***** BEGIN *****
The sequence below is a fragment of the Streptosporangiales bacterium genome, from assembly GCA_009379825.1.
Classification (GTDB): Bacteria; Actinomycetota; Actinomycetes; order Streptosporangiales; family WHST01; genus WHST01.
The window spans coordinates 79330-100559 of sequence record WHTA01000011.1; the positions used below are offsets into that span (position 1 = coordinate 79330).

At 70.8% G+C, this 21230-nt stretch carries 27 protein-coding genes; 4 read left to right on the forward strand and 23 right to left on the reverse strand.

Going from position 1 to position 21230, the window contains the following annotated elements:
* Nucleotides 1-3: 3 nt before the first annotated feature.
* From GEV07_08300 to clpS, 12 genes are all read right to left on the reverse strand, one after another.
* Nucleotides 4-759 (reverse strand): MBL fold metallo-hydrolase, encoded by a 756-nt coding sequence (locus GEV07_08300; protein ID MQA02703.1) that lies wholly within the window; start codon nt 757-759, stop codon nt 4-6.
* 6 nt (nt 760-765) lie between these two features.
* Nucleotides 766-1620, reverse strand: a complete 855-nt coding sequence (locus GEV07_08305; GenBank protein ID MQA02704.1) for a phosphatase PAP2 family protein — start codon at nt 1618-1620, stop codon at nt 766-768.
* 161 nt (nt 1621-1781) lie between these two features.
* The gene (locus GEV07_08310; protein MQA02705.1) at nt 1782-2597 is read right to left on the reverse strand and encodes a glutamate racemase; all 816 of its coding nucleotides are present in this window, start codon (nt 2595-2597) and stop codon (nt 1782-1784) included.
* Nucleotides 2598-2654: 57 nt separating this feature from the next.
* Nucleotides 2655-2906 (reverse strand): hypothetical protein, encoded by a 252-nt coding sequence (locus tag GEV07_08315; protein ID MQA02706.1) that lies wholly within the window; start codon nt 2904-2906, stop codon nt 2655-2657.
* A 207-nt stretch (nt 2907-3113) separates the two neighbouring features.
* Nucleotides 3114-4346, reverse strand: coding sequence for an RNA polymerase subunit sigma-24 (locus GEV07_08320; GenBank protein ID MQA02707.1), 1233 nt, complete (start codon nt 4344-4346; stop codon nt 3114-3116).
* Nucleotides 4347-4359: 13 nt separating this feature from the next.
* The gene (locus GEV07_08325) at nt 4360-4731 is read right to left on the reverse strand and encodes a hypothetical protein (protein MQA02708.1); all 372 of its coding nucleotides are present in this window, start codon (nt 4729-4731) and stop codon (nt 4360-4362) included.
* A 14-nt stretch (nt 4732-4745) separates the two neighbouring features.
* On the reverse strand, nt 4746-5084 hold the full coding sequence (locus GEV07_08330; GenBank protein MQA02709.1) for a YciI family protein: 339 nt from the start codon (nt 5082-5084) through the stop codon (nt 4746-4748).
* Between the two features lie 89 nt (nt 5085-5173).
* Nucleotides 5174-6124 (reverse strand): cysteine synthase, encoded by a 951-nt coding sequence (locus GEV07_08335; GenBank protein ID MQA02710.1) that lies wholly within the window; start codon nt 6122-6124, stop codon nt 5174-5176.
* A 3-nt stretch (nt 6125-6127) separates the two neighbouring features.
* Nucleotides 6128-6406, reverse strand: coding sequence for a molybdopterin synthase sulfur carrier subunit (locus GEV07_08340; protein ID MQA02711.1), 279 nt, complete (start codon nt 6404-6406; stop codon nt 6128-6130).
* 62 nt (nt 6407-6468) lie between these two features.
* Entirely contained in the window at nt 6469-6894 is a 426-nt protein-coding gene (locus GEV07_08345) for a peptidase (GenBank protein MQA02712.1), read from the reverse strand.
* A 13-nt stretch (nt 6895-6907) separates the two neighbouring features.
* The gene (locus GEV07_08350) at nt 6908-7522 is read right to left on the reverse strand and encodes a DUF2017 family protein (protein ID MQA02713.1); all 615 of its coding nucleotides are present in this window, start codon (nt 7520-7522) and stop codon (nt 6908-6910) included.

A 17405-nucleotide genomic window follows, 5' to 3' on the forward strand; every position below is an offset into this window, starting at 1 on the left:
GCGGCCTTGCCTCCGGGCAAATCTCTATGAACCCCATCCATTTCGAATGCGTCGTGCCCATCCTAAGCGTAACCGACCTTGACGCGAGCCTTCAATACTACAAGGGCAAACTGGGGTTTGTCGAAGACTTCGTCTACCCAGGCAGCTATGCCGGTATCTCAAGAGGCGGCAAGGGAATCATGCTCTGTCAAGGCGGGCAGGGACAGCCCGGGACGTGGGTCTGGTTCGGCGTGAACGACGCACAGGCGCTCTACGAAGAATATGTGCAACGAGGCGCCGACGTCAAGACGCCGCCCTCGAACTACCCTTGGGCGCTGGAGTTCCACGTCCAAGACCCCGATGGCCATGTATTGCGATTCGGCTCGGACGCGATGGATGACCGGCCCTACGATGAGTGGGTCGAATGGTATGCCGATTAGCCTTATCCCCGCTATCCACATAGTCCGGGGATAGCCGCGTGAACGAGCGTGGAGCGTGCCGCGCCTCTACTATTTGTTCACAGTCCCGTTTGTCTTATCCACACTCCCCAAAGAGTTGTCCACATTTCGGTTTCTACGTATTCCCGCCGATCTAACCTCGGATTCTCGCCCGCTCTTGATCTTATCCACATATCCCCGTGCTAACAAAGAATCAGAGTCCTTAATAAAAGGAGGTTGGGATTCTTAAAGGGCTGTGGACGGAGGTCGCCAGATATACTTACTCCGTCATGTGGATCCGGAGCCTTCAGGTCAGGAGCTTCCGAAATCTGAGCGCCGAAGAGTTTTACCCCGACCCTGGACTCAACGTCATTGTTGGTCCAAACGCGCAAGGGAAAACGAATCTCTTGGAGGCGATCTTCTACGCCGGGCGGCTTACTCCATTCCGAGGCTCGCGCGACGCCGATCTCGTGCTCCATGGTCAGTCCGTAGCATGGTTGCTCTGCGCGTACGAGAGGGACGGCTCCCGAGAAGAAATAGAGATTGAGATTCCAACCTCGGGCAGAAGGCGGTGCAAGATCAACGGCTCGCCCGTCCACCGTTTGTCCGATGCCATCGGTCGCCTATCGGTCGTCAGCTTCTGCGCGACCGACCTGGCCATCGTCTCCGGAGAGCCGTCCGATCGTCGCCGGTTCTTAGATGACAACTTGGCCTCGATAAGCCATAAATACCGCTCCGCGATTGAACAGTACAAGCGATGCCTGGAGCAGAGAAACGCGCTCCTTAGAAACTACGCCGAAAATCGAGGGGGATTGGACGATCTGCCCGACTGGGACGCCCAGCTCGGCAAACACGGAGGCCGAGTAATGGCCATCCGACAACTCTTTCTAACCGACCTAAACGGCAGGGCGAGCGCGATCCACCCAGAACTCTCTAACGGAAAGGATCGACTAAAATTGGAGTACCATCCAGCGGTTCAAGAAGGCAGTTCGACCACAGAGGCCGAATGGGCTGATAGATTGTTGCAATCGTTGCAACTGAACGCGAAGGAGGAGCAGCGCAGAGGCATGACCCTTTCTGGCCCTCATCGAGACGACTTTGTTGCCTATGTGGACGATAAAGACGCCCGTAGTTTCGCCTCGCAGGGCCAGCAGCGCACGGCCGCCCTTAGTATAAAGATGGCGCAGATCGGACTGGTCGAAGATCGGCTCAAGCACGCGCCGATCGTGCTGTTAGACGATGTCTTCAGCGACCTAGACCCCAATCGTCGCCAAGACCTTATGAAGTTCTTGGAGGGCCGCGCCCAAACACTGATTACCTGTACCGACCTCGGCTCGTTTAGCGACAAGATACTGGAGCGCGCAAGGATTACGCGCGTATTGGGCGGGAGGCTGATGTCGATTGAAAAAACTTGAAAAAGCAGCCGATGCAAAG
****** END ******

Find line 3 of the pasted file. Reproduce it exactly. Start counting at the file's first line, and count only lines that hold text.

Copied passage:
The window spans coordinates 79330-100559 of sequence record WHTA01000011.1; the positions used below are offsets into that span (position 1 = coordinate 79330).